Benjamin Kopp left a mark on the world.
His heart beats inside a woman in Illinois. His spirit gives strength to his mother in Minnesota. And his sacrifice reminds Americans across the nation the cost of their freedom this Memorial Day.
Inspired by his great-grandfather, who was a World War II veteran and Purple Heart recipient, Kopp vowed to serve his country in the wake of 9/11. He was just 13 years old at the time, but the determination remained as he grew older. He left for Fort Benning, Georgia, in the weeks after high school and became an Army Ranger eight months later.
On his third deployment, in Afghanistan after two in Iraq, Kopp was fatally wounded in a firefight. His bravery and action during the battle saved the lives of six of his fellow soldiers. And his selflessness and foresight continue to better the lives of the 60 people who received his donated organs, bone, skin and tissue.
“Ben is a hero in life and death,” said his Gold Star Mother Jill Stephenson, speaking at a U.S. Bank event on May 21 that honored military veteran employees and loved ones lost in service to the country.
“I never thought of keeping Ben from joining the military because, as a mother, I never thought that he would make it to heaven before me,” she said, with a pause, adding, “[But doing so] would not have gifted the world his selfless legacy and patriotism. I’m more proud of him than I would have ever, ever imagined possible.”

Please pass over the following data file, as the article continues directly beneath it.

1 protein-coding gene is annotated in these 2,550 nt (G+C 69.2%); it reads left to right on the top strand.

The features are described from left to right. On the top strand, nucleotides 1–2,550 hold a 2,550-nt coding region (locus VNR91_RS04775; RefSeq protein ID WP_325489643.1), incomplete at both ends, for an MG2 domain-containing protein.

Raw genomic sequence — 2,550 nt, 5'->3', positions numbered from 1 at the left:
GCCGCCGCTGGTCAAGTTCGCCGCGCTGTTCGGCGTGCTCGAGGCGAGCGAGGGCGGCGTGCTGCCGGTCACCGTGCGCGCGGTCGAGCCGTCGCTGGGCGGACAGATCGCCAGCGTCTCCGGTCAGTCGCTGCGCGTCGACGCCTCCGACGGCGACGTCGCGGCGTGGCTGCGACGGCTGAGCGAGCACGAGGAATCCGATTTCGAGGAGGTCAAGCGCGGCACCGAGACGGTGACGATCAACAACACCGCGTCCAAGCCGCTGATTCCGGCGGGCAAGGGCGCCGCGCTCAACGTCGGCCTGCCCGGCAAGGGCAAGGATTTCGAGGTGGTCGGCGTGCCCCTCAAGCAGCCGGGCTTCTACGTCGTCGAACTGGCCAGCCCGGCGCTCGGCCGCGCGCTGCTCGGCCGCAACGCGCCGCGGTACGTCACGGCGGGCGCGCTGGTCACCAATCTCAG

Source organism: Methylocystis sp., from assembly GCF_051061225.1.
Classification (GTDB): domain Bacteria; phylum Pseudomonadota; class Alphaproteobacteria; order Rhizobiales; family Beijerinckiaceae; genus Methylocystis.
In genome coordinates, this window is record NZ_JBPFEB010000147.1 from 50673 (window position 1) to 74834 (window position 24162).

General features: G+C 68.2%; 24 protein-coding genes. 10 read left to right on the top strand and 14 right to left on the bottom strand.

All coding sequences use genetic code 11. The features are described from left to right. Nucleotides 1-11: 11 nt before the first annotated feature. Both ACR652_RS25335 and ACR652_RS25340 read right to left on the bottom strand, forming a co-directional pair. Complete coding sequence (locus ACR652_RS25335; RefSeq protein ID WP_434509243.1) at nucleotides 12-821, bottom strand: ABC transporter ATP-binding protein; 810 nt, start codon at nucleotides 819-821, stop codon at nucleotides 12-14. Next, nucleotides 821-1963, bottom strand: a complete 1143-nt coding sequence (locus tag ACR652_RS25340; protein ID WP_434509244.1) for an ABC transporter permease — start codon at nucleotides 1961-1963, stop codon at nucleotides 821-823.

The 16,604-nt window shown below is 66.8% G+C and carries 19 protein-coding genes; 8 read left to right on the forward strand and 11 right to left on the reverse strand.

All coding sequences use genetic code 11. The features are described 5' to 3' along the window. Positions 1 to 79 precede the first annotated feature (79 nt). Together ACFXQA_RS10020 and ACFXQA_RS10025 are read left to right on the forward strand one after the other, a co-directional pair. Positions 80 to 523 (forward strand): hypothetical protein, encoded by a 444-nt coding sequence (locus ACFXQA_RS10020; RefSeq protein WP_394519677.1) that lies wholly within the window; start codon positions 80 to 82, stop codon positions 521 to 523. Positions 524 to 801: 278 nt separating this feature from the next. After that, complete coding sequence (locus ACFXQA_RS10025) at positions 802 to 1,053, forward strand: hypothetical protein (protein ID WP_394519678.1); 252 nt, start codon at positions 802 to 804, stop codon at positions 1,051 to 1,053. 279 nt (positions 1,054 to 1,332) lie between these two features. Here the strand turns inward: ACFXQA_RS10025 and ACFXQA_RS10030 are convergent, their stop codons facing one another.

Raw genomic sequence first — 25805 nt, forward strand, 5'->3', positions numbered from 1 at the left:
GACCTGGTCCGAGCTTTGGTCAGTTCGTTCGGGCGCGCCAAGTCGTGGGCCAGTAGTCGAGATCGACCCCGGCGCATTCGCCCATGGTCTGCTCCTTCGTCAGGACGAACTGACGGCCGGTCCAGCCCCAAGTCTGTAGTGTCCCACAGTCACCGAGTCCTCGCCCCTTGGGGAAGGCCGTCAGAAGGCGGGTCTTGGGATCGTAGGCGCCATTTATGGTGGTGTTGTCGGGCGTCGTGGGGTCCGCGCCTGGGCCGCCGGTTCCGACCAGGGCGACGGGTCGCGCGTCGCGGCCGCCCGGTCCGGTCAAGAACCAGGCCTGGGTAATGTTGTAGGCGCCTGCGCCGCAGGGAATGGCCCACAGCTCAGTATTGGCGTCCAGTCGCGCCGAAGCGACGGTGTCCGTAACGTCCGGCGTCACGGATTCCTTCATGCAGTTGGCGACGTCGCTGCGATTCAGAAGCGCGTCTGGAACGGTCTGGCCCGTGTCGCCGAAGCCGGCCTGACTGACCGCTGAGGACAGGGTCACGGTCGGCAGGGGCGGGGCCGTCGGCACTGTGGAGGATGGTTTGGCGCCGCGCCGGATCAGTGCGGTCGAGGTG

Among 1,100 U.S. Bank employees listening to Stephenson was U.S. Army veteran Kevin Breuer. The former military intelligence officer has found a transferrable skill set in his role as a reputation strategy manager, in which he now translates customer survey data into insights for senior leaders focusing on how the company can better serve customers.
Breuer is also president of the Twin Cities chapter of the company’s Proud to Serve business resource group, which brings together thousands of its veteran employees, and supporters, for networking, professional development and community service opportunities. Earlier this month, for example, 40 members of the group used their paid volunteer time off to clean up Fort Snelling National Cemetery in St. Paul, Minnesota.
“Memorial Day is about remembering those who died serving and defending our country,” said Breuer. “Knowing that there will be 50,000 people out at Fort Snelling over the next couple of weeks, it’s important for those families that it looks nice. It was a powerful volunteer event.”
Stephenson understands the special meaning that these resting places have to military families. She remembers Kopp calling her before a deployment, asking, “Mom, if I die, where should I be buried?” He was filling out a living will as part of Ranger protocol. Today, he lays at rest at Arlington National Cemetery, where Stephenson visits this time each year.
She reflected by quoting an 1868 speech delivered by James Garfield at Arlington, saying, “For love of country, they accepted death, and thus resolved all doubts and made immortal their patriotism and their virtue.”
“As a mother whose son is among those white tablets,” she added, “I’ll never forget the meaning of Memorial Day.”
Written by Pat Swanson with photos by Justin Yunke and Justine Perez of U.S. Bank. Learn more about how the company supports veterans as employees, customers and community members.